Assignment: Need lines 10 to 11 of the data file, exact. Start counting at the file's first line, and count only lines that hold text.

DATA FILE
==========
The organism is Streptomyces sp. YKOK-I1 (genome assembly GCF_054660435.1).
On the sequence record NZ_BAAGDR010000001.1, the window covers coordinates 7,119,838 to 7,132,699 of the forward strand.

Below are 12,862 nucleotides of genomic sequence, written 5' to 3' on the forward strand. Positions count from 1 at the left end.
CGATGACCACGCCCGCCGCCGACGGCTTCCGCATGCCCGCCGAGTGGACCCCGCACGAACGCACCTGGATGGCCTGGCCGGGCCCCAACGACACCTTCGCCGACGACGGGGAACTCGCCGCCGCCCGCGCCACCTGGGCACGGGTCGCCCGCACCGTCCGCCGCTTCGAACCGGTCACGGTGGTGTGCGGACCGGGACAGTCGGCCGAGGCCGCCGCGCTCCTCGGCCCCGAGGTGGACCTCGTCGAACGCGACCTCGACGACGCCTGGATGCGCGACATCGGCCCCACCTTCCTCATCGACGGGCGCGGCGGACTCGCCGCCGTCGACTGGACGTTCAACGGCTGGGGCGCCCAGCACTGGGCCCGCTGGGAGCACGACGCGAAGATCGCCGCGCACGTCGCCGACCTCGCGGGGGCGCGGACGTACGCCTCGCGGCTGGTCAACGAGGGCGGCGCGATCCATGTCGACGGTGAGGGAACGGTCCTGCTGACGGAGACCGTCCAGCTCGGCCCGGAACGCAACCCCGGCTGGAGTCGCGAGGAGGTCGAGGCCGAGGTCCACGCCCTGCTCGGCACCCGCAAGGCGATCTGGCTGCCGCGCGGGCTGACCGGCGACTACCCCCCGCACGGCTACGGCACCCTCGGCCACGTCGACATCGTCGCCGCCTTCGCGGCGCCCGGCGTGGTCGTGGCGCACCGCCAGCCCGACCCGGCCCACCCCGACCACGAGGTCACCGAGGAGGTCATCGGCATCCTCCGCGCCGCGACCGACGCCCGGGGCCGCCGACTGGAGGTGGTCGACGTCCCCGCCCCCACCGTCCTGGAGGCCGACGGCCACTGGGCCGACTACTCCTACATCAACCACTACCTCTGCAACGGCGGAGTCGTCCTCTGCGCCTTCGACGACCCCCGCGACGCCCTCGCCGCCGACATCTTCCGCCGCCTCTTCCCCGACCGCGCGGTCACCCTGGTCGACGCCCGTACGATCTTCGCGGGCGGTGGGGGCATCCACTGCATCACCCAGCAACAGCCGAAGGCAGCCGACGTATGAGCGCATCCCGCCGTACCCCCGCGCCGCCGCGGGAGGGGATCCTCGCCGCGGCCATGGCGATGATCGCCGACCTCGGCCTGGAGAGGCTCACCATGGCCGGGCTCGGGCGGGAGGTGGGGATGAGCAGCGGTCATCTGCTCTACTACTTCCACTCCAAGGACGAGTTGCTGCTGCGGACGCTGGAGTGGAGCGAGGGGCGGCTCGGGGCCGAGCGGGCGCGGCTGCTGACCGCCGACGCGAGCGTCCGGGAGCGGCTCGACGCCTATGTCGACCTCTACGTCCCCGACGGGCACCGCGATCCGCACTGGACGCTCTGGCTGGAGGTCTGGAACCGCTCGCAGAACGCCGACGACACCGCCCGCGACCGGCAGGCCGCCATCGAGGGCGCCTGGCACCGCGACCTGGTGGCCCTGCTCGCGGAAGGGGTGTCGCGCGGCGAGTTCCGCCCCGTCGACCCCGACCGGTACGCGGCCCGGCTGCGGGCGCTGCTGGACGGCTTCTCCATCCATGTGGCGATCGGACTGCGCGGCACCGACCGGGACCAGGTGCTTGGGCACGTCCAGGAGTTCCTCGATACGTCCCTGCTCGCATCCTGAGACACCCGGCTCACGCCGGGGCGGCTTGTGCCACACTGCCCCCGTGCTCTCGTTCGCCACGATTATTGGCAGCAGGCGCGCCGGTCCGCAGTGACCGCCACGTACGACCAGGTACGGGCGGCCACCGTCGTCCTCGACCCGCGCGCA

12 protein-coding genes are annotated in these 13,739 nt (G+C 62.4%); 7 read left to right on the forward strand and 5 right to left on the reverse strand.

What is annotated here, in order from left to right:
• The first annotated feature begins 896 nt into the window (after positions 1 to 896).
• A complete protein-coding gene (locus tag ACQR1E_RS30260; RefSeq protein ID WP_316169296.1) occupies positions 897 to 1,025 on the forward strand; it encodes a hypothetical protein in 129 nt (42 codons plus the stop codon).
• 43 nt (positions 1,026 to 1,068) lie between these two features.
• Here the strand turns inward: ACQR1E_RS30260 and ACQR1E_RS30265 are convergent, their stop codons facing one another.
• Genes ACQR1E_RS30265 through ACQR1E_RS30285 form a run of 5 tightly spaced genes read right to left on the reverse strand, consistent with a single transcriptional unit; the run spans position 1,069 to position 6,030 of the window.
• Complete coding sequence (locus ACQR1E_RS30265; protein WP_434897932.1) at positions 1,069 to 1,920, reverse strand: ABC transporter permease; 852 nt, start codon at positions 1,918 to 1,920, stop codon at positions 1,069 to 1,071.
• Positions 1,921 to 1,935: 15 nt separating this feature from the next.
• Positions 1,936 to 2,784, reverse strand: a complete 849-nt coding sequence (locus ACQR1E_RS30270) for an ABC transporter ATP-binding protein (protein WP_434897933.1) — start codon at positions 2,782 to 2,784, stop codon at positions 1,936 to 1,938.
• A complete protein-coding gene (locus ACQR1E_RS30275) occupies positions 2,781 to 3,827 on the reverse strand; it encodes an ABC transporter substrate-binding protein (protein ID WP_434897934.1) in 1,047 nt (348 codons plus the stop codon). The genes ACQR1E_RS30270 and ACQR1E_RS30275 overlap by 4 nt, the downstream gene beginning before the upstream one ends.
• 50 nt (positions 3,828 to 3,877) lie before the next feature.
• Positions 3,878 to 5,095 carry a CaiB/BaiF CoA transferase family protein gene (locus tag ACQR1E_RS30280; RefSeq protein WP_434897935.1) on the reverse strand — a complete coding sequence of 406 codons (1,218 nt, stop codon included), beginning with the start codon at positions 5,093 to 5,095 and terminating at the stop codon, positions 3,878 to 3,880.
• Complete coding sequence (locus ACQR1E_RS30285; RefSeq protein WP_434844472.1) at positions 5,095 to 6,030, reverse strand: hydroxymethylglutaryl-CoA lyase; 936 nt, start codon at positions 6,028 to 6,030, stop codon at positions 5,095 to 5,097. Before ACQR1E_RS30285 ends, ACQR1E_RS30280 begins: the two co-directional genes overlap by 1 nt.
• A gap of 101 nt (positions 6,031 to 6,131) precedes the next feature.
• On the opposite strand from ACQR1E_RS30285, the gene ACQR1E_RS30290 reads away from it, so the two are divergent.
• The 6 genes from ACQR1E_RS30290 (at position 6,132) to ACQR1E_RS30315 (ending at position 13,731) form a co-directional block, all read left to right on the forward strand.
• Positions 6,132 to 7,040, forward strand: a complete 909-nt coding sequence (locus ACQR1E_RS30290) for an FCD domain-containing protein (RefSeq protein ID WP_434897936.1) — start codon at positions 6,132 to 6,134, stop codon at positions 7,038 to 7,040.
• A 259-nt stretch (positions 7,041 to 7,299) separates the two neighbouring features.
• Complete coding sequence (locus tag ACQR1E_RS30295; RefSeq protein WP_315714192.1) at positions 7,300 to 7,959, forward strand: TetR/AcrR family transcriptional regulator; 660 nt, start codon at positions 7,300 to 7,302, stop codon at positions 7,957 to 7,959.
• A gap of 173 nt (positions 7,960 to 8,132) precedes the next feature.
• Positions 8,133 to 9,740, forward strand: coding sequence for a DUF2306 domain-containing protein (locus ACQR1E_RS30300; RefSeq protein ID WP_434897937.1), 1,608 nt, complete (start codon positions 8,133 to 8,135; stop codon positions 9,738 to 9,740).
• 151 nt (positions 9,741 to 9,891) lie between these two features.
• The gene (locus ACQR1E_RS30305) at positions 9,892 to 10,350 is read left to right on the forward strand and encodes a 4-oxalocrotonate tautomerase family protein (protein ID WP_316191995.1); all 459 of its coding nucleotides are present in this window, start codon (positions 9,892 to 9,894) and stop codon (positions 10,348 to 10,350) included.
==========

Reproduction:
• Here the strand turns inward: ACQR1E_RS30260 and ACQR1E_RS30265 are convergent, their stop codons facing one another.
• Genes ACQR1E_RS30265 through ACQR1E_RS30285 form a run of 5 tightly spaced genes read right to left on the reverse strand, consistent with a single transcriptional unit; the run spans position 1,069 to position 6,030 of the window.